Tuesday, November 11, 2014

Obama and Xi in emissions pledge

US President Barack Obama and his Chinese counterpart Xi Jinping are holding further talks in Beijing, with trade rivalries to the fore.


Their informal talks over dinner on Tuesday after an Asian summit lasted five hours, two hours longer than scheduled.


They are attempting to increase co-operation between the world's two major economic powers.


But there are unresolved tensions between the two over several issues.


The United States has expressed concern about what it sees as China's provocative stance in the South China Sea and accuses Beijing of continuing cyber attacks.


China, for its part, is suspicious that America's 'pivot to Asia' is an attempt to counter the country's rise as an Asian superpower.


Ahead of the talks Ben Rhodes, a US deputy national security adviser, told journalists that the US welcomed China's desire to play a role in the international community commensurate with its economic standing.



The US is a young quarrelsome democracy, China an ancient bureaucratic state. As the Apec summit ends and the US-China summit begins, the question haunting both events in Beijing: which giant is more resilient for the challenges of the 21st Century?'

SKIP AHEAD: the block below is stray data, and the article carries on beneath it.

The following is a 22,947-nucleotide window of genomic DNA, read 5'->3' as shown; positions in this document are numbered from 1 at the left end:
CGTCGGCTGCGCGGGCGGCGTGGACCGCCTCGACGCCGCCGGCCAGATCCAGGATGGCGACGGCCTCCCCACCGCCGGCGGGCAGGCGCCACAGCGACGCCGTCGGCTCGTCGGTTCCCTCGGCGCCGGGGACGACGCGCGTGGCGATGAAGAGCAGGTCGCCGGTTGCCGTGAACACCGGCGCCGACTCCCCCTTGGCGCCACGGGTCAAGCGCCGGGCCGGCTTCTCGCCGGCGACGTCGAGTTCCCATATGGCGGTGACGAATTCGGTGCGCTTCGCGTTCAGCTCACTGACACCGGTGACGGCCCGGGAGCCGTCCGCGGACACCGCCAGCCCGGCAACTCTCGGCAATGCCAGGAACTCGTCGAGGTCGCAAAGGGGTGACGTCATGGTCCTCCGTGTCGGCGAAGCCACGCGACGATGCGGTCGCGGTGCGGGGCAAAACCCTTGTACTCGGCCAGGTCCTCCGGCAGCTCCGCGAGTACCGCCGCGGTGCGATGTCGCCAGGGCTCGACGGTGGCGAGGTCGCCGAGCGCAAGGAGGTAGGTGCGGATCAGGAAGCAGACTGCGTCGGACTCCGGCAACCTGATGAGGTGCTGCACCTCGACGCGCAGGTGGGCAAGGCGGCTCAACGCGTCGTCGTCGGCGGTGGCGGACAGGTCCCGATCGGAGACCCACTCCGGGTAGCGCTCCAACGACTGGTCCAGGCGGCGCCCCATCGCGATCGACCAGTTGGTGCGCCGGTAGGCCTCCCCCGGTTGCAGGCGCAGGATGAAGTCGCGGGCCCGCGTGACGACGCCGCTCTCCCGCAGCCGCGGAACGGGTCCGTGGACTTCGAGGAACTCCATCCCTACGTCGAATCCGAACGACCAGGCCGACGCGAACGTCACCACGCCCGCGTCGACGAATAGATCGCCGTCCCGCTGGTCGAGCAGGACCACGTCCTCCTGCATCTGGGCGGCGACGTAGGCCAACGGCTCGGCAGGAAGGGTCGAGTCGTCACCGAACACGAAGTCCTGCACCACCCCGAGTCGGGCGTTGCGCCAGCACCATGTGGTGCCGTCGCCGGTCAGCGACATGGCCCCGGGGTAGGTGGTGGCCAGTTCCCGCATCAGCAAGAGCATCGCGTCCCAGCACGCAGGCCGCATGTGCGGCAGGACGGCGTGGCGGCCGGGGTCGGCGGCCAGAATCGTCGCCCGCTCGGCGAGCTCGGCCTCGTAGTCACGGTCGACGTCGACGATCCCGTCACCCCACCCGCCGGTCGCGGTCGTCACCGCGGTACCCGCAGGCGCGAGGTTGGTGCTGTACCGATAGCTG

'At the same time, we're going to be very clear when we believe that China's actions are actually pushing outside the boundaries of what we believe to be the necessary international norms that govern relations between nations and the ways in which we resolve disputes,' he said.


On Tuesday, Mr Obama - who last year hosted Mr Xi for a two-day meeting in California - said he wanted to take Beijing-Washington ties 'to a new level'.


Mr Xi, according to Xinhua news agency, said close ties between the two leaders would boost trust and help 'steer clear of strategic misjudgements'.


The two leaders will address the media after their talks on Wednesday, after which Mr Obama flies to Myanmar.


The US-China talks follow the two-day Apec (Asia-Pacific Economic Co-operation) summit in Beijing, at which leaders agreed to launch a study into a new free trade zone backed by Beijing.


The Free Trade Area of the Asia-Pacific (FTAAP) is seen by some as a rival to a US trade pact, the Trans-Pacific Partnership, which excludes China.


In its final communique, Apec said the study into the establishment of the FTAAP would last two years.


In other developments:



  • The US and China said on Tuesday they had made a 'breakthrough' on eliminating tariffs on their technology products.

  • China on Tuesday unveiled its J-31 stealth aircraft at an air show - a plane intended to compete with the US F-35, according to Communist Party mouthpiece People's Daily



Rival pacts


Trans-Pacific Partnership


Backed by US, includes Japan, excludes China and Russia

Could account for more than a third of world economic output

Free Trade Area of the Asia-Pacific


Longer-term project, first proposed in 2004

Backed by China, includes major economies

China says would provide greater economic boost than TPP